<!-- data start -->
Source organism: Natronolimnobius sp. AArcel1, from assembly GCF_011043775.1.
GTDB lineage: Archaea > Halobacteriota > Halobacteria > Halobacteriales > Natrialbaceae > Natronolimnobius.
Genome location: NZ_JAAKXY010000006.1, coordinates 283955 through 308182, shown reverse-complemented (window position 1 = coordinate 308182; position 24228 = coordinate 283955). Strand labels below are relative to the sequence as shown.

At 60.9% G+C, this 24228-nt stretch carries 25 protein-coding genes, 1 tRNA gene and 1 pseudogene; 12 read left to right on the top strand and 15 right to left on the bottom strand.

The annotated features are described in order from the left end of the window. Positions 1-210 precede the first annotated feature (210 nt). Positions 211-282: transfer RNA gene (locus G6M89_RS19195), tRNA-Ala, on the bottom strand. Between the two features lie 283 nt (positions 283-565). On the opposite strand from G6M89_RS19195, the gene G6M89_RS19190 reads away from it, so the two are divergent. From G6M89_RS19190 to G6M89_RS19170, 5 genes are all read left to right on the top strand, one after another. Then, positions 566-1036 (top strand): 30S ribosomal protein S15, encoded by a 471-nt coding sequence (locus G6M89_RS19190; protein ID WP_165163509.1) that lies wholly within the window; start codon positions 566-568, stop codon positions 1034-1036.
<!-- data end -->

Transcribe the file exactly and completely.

Source organism: Natronolimnobius sp. AArcel1, from assembly GCF_011043775.1.
GTDB lineage: Archaea > Halobacteriota > Halobacteria > Halobacteriales > Natrialbaceae > Natronolimnobius.
Genome location: NZ_JAAKXY010000006.1, coordinates 283955 through 308182, shown reverse-complemented (window position 1 = coordinate 308182; position 24228 = coordinate 283955). Strand labels below are relative to the sequence as shown.

At 60.9% G+C, this 24228-nt stretch carries 25 protein-coding genes, 1 tRNA gene and 1 pseudogene; 12 read left to right on the top strand and 15 right to left on the bottom strand.

The annotated features are described in order from the left end of the window. Positions 1-210 precede the first annotated feature (210 nt). Positions 211-282: transfer RNA gene (locus G6M89_RS19195), tRNA-Ala, on the bottom strand. Between the two features lie 283 nt (positions 283-565). On the opposite strand from G6M89_RS19195, the gene G6M89_RS19190 reads away from it, so the two are divergent. From G6M89_RS19190 to G6M89_RS19170, 5 genes are all read left to right on the top strand, one after another. Then, positions 566-1036 (top strand): 30S ribosomal protein S15, encoded by a 471-nt coding sequence (locus G6M89_RS19190; protein ID WP_165163509.1) that lies wholly within the window; start codon positions 566-568, stop codon positions 1034-1036.